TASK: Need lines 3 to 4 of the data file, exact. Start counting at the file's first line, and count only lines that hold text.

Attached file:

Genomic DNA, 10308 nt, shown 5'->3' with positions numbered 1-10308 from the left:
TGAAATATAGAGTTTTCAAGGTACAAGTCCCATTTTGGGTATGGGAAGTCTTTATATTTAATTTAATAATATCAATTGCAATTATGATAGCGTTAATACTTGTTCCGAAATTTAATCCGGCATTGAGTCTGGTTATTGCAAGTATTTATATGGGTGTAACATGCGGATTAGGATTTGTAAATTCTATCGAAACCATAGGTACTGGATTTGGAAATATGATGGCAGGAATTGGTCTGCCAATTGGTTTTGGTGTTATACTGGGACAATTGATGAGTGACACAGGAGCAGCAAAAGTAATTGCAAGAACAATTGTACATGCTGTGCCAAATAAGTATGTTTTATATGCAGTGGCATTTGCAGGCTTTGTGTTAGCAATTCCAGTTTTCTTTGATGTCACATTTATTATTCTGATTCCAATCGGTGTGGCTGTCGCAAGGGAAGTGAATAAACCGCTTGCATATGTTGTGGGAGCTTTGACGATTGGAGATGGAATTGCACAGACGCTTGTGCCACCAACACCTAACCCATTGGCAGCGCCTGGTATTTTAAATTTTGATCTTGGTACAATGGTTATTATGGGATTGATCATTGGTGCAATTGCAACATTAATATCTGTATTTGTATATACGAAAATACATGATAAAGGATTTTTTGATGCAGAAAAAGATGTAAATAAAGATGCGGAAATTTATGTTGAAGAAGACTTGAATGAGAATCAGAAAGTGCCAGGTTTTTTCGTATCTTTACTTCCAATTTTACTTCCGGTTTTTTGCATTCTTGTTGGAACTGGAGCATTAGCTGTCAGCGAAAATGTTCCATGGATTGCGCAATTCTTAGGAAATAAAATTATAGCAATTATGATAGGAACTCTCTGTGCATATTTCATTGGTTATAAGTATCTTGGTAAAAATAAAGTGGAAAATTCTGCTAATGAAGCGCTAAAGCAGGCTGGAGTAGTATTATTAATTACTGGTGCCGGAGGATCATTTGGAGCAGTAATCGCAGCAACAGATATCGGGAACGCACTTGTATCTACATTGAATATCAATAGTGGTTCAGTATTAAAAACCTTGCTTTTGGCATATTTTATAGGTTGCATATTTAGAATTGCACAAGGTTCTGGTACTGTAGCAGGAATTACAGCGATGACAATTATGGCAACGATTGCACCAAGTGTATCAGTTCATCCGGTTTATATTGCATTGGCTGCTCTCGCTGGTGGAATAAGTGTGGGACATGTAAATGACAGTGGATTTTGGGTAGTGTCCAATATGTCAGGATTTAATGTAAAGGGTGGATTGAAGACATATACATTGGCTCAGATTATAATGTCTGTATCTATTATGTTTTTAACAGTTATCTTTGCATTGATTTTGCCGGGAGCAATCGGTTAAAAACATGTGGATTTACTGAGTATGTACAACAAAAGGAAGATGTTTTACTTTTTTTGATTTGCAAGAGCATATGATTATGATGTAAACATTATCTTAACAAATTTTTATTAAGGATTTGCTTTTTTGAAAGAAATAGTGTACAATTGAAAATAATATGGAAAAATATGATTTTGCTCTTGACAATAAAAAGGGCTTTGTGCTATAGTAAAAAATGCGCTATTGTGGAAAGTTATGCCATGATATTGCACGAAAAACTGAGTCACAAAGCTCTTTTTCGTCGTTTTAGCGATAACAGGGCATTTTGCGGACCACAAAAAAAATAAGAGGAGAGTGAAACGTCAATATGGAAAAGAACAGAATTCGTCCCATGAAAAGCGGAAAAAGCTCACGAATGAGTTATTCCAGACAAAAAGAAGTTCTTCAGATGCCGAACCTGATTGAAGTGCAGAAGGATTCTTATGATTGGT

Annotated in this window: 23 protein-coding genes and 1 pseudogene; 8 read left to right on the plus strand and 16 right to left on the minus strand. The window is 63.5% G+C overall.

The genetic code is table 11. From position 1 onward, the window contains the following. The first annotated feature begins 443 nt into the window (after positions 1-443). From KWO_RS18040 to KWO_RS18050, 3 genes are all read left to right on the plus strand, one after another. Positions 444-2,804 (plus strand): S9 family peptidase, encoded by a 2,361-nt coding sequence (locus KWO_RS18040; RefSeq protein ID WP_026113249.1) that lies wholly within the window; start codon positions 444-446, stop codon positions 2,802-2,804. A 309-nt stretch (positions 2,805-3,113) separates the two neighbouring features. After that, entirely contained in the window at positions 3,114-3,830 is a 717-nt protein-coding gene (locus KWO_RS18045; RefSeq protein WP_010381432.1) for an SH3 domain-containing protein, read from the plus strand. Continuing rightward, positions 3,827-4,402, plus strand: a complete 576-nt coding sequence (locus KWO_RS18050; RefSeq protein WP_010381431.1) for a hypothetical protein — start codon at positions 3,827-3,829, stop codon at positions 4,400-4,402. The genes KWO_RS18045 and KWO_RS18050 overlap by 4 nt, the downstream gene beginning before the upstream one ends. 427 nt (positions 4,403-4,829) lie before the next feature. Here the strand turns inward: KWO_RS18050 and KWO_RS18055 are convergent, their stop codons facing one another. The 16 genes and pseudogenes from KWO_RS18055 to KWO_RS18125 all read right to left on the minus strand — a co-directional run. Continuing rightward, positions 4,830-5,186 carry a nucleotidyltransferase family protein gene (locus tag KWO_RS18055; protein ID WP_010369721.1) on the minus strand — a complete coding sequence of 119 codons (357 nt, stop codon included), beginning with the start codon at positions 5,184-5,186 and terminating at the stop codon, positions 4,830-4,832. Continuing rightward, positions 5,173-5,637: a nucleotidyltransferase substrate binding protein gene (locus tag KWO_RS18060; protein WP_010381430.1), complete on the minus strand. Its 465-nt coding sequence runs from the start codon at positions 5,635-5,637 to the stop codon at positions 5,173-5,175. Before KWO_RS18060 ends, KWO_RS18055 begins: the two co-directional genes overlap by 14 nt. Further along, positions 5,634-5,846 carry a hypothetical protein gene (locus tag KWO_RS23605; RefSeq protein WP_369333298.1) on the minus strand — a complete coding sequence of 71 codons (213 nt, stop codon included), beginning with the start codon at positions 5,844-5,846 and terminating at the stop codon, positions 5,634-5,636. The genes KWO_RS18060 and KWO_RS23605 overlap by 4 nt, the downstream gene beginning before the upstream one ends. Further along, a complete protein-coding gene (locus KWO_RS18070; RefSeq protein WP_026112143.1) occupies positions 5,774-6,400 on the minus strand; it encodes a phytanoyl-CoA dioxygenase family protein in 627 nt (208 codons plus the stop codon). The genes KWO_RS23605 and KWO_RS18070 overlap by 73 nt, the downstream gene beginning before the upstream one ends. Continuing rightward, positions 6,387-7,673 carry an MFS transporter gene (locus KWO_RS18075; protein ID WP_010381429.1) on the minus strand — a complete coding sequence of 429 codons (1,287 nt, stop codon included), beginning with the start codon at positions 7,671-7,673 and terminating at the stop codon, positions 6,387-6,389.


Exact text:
Annotated in this window: 23 protein-coding genes and 1 pseudogene; 8 read left to right on the plus strand and 16 right to left on the minus strand. The window is 63.5% G+C overall.

The genetic code is table 11. From position 1 onward, the window contains the following. The first annotated feature begins 443 nt into the window (after positions 1-443). From KWO_RS18040 to KWO_RS18050, 3 genes are all read left to right on the plus strand, one after another. Positions 444-2,804 (plus strand): S9 family peptidase, encoded by a 2,361-nt coding sequence (locus KWO_RS18040; RefSeq protein ID WP_026113249.1) that lies wholly within the window; start codon positions 444-446, stop codon positions 2,802-2,804. A 309-nt stretch (positions 2,805-3,113) separates the two neighbouring features. After that, entirely contained in the window at positions 3,114-3,830 is a 717-nt protein-coding gene (locus KWO_RS18045; RefSeq protein WP_010381432.1) for an SH3 domain-containing protein, read from the plus strand. Continuing rightward, positions 3,827-4,402, plus strand: a complete 576-nt coding sequence (locus KWO_RS18050; RefSeq protein WP_010381431.1) for a hypothetical protein — start codon at positions 3,827-3,829, stop codon at positions 4,400-4,402. The genes KWO_RS18045 and KWO_RS18050 overlap by 4 nt, the downstream gene beginning before the upstream one ends. 427 nt (positions 4,403-4,829) lie before the next feature. Here the strand turns inward: KWO_RS18050 and KWO_RS18055 are convergent, their stop codons facing one another. The 16 genes and pseudogenes from KWO_RS18055 to KWO_RS18125 all read right to left on the minus strand — a co-directional run. Continuing rightward, positions 4,830-5,186 carry a nucleotidyltransferase family protein gene (locus tag KWO_RS18055; protein ID WP_010369721.1) on the minus strand — a complete coding sequence of 119 codons (357 nt, stop codon included), beginning with the start codon at positions 5,184-5,186 and terminating at the stop codon, positions 4,830-4,832. Continuing rightward, positions 5,173-5,637: a nucleotidyltransferase substrate binding protein gene (locus tag KWO_RS18060; protein WP_010381430.1), complete on the minus strand. Its 465-nt coding sequence runs from the start codon at positions 5,635-5,637 to the stop codon at positions 5,173-5,175. Before KWO_RS18060 ends, KWO_RS18055 begins: the two co-directional genes overlap by 14 nt. Further along, positions 5,634-5,846 carry a hypothetical protein gene (locus tag KWO_RS23605; RefSeq protein WP_369333298.1) on the minus strand — a complete coding sequence of 71 codons (213 nt, stop codon included), beginning with the start codon at positions 5,844-5,846 and terminating at the stop codon, positions 5,634-5,636. The genes KWO_RS18060 and KWO_RS23605 overlap by 4 nt, the downstream gene beginning before the upstream one ends. Further along, a complete protein-coding gene (locus KWO_RS18070; RefSeq protein WP_026112143.1) occupies positions 5,774-6,400 on the minus strand; it encodes a phytanoyl-CoA dioxygenase family protein in 627 nt (208 codons plus the stop codon). The genes KWO_RS23605 and KWO_RS18070 overlap by 73 nt, the downstream gene beginning before the upstream one ends. Continuing rightward, positions 6,387-7,673 carry an MFS transporter gene (locus KWO_RS18075; protein ID WP_010381429.1) on the minus strand — a complete coding sequence of 429 codons (1,287 nt, stop codon included), beginning with the start codon at positions 7,671-7,673 and terminating at the stop codon, positions 6,387-6,389.